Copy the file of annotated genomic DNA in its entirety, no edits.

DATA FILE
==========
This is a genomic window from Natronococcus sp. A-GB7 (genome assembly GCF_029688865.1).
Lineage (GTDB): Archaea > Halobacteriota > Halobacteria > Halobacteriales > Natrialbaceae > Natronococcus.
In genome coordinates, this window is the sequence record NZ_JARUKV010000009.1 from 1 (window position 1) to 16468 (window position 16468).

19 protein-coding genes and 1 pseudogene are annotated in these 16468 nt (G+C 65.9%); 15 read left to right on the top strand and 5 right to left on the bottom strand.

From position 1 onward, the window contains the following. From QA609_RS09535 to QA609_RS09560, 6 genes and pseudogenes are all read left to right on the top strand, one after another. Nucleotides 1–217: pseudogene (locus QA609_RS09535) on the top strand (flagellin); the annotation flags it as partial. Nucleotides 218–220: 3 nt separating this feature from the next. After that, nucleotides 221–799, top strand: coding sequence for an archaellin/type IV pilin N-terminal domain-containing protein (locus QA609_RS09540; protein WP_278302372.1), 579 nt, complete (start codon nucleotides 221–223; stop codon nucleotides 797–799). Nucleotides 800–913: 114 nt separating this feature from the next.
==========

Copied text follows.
This is a genomic window from Natronococcus sp. A-GB7 (genome assembly GCF_029688865.1).
Lineage (GTDB): Archaea > Halobacteriota > Halobacteria > Halobacteriales > Natrialbaceae > Natronococcus.
In genome coordinates, this window is the sequence record NZ_JARUKV010000009.1 from 1 (window position 1) to 16468 (window position 16468).

19 protein-coding genes and 1 pseudogene are annotated in these 16468 nt (G+C 65.9%); 15 read left to right on the top strand and 5 right to left on the bottom strand.

From position 1 onward, the window contains the following. From QA609_RS09535 to QA609_RS09560, 6 genes and pseudogenes are all read left to right on the top strand, one after another. Nucleotides 1–217: pseudogene (locus QA609_RS09535) on the top strand (flagellin); the annotation flags it as partial. Nucleotides 218–220: 3 nt separating this feature from the next. After that, nucleotides 221–799, top strand: coding sequence for an archaellin/type IV pilin N-terminal domain-containing protein (locus QA609_RS09540; protein WP_278302372.1), 579 nt, complete (start codon nucleotides 221–223; stop codon nucleotides 797–799). Nucleotides 800–913: 114 nt separating this feature from the next.